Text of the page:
Existing and potential customers from around the world got a look Monday at the process of making enriched uranium at USEC’s American Centrifuge Plant at Piketon when it becomes completely operational. Enriched uranium is a key component of nuclear fuel used by nuclear power plants worldwide to produce electricity.
USEC hosted dozens of customers representing utility customers from the United States, Europe, Asia and South Africa. They took part in an in-depth briefing with project leaders and engineers to learn more about where the plant stands and what the plans are for the future, then toured the plant.
“It’s important for our customers to see the American Centrifuge Plant first-hand. We were honored that so many could visit,” USEC Vice President of Marketing and Sales John Donelson said in a prepared statement about the tour, which was led by ACP General Manager Dan Rogers.
Both the Ohio House and Senate recently passed resolutions urging the Obama administration to award a $2 billion federal loan guarantee to the project. USEC officials have said the loan is crucial to complete the plant.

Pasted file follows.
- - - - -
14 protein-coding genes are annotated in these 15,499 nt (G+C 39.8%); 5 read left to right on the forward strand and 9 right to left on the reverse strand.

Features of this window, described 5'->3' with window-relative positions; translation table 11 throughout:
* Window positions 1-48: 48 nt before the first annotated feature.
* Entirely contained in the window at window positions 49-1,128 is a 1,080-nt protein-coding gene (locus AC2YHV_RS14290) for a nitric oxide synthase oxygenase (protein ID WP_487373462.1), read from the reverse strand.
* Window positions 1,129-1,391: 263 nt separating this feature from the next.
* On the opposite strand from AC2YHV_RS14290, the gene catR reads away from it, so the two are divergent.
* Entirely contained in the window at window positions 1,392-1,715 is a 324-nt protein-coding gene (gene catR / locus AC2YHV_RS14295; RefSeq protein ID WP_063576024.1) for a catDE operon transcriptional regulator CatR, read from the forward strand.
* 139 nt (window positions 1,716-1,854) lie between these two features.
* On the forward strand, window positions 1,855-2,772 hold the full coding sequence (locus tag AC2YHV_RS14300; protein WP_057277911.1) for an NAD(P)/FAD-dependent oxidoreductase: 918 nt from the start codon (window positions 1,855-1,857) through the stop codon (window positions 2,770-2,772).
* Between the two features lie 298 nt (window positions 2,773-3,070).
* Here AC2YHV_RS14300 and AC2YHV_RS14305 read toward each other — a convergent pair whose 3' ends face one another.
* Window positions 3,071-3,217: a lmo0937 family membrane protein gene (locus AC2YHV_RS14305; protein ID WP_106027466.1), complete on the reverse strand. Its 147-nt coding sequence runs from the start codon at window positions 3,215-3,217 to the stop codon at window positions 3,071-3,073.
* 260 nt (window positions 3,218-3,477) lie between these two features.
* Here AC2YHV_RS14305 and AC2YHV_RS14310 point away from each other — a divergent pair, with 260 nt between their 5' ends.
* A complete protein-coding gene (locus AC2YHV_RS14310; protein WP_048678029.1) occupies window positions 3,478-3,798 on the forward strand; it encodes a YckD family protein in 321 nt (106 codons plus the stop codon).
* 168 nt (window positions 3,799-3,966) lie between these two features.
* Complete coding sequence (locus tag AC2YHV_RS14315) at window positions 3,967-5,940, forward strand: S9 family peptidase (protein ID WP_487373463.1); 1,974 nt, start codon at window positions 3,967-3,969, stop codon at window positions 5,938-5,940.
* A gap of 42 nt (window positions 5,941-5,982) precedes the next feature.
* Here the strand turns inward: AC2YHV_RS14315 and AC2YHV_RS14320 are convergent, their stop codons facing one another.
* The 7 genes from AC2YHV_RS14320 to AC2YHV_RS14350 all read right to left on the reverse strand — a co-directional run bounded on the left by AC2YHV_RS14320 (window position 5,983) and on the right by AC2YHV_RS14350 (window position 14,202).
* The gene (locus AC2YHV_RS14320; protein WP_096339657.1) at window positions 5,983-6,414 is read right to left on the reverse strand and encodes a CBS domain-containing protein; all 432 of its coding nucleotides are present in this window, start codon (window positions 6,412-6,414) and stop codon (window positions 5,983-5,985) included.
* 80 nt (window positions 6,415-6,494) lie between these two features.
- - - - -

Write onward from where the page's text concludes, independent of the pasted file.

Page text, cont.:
USEC has invested about $1.95 billion in the ACP so far.
In mid-February, USEC and the U.S. Department of Energy agreed on a modification to its 2002 agreement that includes new milestones related to deployment of the American Centrifuge Plant at Piketon.
From the time of receiving the anticipated $2 billion federal loan guarantee and additional financing it has applied for, it will take about 24 months to begin initial commercial operations.
The modification shows commercial operation starting in 2014 and the plant reaching top capacity in September 2017.
USEC and government officials say the multi-year construction project would create nearly 8,000 U.S. jobs in 10 states.
The AC100 centrifuge machines have been developed and engineered and will be manufactured in the United States.